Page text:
THAILAND has requested the return of half a dozen of its citizens from neighbouring Laos who have reportedly sought refuge there to escape arrest for insulting the Thai monarchy.
Associated Press (via South China Morning Post) reported on Tuesday that General Thawip Netniyom, head of Thailand’s National Security Council, claimed that the people being sought are accused of using social media to attack the monarchy, an offence that is punishable by up to 15 years in prison.
Gen. Netniyom has been instructed by the Thai Defence Ministry to secure a meeting with Laotian authorities to discuss a possible exchange of people from each country.
“Although Thailand and Laos do not have an official agreement to extradite suspects, we can proceed in terms of mutually beneficial cooperation. If Laos wants a criminal who violated the law in Laos and is hiding in Thailand, they may ask Thai officials to make an arrest and send that person back,” Netniyom said.
The individuals that are being sought by the government were associated with the United Front for Democracy Against Dictatorship, or as they are more commonly known, the Red Shirt movement. They are a political pressure group opposed the ruling military government who came to power in a coup in 2014.
The group originated following the 2006 coup that deposed then prime minister Thaksin Shinawatra and has since remained solid supporters of the Pheu Thai Party, that was fronted by Thaksin’s sister, Yingluck Shinawatra, until the latest 2014 coup.
The Red Shirts have been a vocal critic of both the 2006 and 2014 coup, which resulted in mass protests in the streets of Bangkok in 2010. Approximately 90 people were killed in the protests when the army carried out a violent crackdown on the dissenting gangs.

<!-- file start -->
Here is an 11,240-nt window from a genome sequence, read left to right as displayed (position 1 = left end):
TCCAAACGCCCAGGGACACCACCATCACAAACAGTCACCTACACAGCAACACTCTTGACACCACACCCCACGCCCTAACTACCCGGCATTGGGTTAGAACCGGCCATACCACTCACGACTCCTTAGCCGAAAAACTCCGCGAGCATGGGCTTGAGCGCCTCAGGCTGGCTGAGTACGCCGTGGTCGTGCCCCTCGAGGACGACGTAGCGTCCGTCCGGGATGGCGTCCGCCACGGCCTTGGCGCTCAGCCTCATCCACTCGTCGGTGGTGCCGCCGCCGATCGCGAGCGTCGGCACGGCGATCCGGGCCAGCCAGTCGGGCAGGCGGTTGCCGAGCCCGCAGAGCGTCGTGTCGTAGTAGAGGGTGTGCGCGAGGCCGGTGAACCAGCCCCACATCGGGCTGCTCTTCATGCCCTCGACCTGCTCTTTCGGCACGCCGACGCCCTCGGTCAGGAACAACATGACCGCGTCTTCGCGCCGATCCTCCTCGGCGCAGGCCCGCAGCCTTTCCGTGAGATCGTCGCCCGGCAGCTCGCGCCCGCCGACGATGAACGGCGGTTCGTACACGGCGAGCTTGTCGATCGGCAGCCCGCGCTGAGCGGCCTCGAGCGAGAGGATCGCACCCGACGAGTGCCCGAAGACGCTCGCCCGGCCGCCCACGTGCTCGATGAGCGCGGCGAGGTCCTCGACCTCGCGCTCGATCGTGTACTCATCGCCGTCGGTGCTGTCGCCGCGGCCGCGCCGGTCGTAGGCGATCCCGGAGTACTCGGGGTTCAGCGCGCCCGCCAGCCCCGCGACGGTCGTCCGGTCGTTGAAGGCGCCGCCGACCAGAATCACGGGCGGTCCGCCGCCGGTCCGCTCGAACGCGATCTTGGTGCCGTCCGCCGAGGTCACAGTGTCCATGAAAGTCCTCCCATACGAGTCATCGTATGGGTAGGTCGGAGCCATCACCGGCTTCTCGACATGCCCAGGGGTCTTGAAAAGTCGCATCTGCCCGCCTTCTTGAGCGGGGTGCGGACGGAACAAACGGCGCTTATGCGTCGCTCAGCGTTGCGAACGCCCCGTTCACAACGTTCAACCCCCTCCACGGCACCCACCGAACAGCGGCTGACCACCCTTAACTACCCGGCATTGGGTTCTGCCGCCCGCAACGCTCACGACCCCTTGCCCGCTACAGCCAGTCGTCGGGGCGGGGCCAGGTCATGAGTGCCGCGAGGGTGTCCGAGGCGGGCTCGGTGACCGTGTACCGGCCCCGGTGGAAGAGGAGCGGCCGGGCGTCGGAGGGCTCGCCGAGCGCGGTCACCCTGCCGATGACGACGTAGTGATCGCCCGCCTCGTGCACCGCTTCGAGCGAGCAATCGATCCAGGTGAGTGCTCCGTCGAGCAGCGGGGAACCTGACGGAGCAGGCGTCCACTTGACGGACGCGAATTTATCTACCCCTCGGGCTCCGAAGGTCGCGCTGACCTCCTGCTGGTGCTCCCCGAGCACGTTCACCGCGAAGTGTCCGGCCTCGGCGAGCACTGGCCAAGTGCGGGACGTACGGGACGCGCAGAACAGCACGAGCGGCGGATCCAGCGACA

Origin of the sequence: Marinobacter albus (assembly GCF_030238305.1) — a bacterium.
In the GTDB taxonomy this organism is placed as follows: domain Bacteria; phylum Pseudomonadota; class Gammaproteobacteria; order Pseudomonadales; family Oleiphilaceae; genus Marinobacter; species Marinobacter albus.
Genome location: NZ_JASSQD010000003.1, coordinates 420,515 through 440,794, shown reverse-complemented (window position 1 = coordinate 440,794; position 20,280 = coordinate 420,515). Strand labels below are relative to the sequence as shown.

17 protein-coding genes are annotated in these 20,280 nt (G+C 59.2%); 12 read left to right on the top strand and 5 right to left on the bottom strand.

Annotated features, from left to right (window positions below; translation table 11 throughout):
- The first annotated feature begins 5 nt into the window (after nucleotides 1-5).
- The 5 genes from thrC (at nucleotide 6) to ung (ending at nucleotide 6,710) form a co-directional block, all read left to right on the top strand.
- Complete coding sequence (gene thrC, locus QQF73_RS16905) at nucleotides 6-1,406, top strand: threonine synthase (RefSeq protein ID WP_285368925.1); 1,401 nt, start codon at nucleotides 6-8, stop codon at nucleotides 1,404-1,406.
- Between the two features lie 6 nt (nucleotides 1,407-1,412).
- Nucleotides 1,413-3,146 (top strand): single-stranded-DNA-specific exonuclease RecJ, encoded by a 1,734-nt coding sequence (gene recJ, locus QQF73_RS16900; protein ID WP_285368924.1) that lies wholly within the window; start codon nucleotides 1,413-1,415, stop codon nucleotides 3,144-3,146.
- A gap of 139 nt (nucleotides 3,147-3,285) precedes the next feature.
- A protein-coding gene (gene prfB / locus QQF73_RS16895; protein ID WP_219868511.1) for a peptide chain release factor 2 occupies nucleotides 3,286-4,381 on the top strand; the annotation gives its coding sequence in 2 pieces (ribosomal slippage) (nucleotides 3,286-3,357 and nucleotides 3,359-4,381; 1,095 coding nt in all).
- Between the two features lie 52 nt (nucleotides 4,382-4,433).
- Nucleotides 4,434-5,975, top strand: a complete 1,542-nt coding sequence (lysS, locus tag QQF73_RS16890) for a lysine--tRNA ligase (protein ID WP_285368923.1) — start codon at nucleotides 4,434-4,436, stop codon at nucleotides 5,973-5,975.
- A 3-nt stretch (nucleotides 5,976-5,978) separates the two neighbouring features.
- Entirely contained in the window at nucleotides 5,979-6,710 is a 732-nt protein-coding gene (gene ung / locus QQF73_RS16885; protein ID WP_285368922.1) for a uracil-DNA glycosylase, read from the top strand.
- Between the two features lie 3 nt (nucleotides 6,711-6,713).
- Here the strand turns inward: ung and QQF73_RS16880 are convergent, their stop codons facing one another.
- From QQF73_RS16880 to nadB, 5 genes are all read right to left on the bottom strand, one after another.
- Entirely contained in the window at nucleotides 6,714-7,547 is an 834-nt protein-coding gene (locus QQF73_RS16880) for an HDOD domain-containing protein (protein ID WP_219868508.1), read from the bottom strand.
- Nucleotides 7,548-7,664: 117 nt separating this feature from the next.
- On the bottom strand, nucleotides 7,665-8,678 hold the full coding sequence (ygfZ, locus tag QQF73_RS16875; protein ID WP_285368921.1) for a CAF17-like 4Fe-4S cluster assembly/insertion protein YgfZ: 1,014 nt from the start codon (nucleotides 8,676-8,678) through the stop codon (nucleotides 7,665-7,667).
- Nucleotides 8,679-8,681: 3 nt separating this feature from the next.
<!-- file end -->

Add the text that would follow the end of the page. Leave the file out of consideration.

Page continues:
Thai Defence Ministry spokesman Kongcheep Tantravich claimed the people being sought “are causing divisiveness to another country. They are smearing the government and smearing the institution, which is dangerous”. The monarchy is often described with respect as “the institution.”
Kongcheep told The Associated Press that “They are not suspects, they are dangerous people.”
The government has been criticised by the international community over the arrest of people for violating the lese majeste law. Human Rights Watch says since the 2014 coup, authorities have charged at least 68 persons with under the law, largely for posting or sharing comments online, many of which have resulted in lengthy prison sentences.
The government has urged citizens to report cases of lese majeste to authorities and asked Internet service providers to monitor and block inappropriate material.
The Thai junta’s tough stance on dissenters has led critics to believe that the law is being used to silence political opponents.